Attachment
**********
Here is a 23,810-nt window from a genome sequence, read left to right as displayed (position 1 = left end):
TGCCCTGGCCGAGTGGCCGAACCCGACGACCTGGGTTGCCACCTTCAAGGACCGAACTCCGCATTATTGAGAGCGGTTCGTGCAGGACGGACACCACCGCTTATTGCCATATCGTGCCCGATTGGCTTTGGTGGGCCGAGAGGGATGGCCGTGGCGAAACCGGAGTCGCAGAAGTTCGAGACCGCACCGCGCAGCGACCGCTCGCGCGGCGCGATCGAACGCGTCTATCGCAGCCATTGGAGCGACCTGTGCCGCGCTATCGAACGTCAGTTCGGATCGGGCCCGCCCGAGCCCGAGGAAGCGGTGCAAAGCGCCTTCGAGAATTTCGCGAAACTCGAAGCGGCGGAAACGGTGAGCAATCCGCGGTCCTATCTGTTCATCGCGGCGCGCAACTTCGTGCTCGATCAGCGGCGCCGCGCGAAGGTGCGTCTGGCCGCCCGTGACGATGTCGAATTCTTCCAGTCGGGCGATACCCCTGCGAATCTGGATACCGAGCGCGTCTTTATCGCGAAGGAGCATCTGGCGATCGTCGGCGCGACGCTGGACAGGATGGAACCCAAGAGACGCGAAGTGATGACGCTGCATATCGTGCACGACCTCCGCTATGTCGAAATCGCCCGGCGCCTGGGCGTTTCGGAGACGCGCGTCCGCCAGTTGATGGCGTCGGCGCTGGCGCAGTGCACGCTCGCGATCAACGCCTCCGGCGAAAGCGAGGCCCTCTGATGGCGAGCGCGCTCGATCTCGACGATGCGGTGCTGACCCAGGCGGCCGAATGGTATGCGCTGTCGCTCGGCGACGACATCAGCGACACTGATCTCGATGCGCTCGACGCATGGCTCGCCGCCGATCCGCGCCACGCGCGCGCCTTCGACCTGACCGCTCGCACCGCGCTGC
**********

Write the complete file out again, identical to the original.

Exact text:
Here is a 23,810-nt window from a genome sequence, read left to right as displayed (position 1 = left end):
TGCCCTGGCCGAGTGGCCGAACCCGACGACCTGGGTTGCCACCTTCAAGGACCGAACTCCGCATTATTGAGAGCGGTTCGTGCAGGACGGACACCACCGCTTATTGCCATATCGTGCCCGATTGGCTTTGGTGGGCCGAGAGGGATGGCCGTGGCGAAACCGGAGTCGCAGAAGTTCGAGACCGCACCGCGCAGCGACCGCTCGCGCGGCGCGATCGAACGCGTCTATCGCAGCCATTGGAGCGACCTGTGCCGCGCTATCGAACGTCAGTTCGGATCGGGCCCGCCCGAGCCCGAGGAAGCGGTGCAAAGCGCCTTCGAGAATTTCGCGAAACTCGAAGCGGCGGAAACGGTGAGCAATCCGCGGTCCTATCTGTTCATCGCGGCGCGCAACTTCGTGCTCGATCAGCGGCGCCGCGCGAAGGTGCGTCTGGCCGCCCGTGACGATGTCGAATTCTTCCAGTCGGGCGATACCCCTGCGAATCTGGATACCGAGCGCGTCTTTATCGCGAAGGAGCATCTGGCGATCGTCGGCGCGACGCTGGACAGGATGGAACCCAAGAGACGCGAAGTGATGACGCTGCATATCGTGCACGACCTCCGCTATGTCGAAATCGCCCGGCGCCTGGGCGTTTCGGAGACGCGCGTCCGCCAGTTGATGGCGTCGGCGCTGGCGCAGTGCACGCTCGCGATCAACGCCTCCGGCGAAAGCGAGGCCCTCTGATGGCGAGCGCGCTCGATCTCGACGATGCGGTGCTGACCCAGGCGGCCGAATGGTATGCGCTGTCGCTCGGCGACGACATCAGCGACACTGATCTCGATGCGCTCGACGCATGGCTCGCCGCCGATCCGCGCCACGCGCGCGCCTTCGACCTGACCGCTCGCACCGCGCTGC